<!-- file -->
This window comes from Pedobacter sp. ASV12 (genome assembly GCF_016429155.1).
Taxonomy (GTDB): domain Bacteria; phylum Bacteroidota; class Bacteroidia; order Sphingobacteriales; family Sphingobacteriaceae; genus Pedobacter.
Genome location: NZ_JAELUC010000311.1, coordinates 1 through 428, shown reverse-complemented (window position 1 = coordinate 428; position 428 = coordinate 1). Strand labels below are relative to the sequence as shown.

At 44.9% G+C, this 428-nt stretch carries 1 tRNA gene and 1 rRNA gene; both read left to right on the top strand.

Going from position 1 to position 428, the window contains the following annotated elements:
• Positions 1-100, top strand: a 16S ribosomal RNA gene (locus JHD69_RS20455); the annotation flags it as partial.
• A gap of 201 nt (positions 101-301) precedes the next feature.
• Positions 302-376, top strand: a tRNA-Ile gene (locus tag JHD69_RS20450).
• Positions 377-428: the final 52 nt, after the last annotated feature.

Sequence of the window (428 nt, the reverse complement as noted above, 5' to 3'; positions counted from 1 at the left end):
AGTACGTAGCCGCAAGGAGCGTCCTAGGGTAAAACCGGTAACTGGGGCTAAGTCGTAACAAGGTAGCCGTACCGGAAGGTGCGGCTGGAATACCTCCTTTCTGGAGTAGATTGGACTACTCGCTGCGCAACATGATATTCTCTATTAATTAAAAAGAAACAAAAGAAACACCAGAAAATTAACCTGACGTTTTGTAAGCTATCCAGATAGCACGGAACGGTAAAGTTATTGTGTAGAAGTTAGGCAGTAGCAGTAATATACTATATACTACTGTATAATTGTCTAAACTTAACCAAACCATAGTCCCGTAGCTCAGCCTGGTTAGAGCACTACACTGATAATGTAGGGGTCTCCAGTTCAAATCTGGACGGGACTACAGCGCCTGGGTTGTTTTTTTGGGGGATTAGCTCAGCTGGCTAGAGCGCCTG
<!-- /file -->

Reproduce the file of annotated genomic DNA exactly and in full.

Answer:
This window comes from Pedobacter sp. ASV12 (genome assembly GCF_016429155.1).
Taxonomy (GTDB): domain Bacteria; phylum Bacteroidota; class Bacteroidia; order Sphingobacteriales; family Sphingobacteriaceae; genus Pedobacter.
Genome location: NZ_JAELUC010000311.1, coordinates 1 through 428, shown reverse-complemented (window position 1 = coordinate 428; position 428 = coordinate 1). Strand labels below are relative to the sequence as shown.

At 44.9% G+C, this 428-nt stretch carries 1 tRNA gene and 1 rRNA gene; both read left to right on the top strand.

Going from position 1 to position 428, the window contains the following annotated elements:
• Positions 1-100, top strand: a 16S ribosomal RNA gene (locus JHD69_RS20455); the annotation flags it as partial.
• A gap of 201 nt (positions 101-301) precedes the next feature.
• Positions 302-376, top strand: a tRNA-Ile gene (locus tag JHD69_RS20450).
• Positions 377-428: the final 52 nt, after the last annotated feature.

Sequence of the window (428 nt, the reverse complement as noted above, 5' to 3'; positions counted from 1 at the left end):
AGTACGTAGCCGCAAGGAGCGTCCTAGGGTAAAACCGGTAACTGGGGCTAAGTCGTAACAAGGTAGCCGTACCGGAAGGTGCGGCTGGAATACCTCCTTTCTGGAGTAGATTGGACTACTCGCTGCGCAACATGATATTCTCTATTAATTAAAAAGAAACAAAAGAAACACCAGAAAATTAACCTGACGTTTTGTAAGCTATCCAGATAGCACGGAACGGTAAAGTTATTGTGTAGAAGTTAGGCAGTAGCAGTAATATACTATATACTACTGTATAATTGTCTAAACTTAACCAAACCATAGTCCCGTAGCTCAGCCTGGTTAGAGCACTACACTGATAATGTAGGGGTCTCCAGTTCAAATCTGGACGGGACTACAGCGCCTGGGTTGTTTTTTTGGGGGATTAGCTCAGCTGGCTAGAGCGCCTG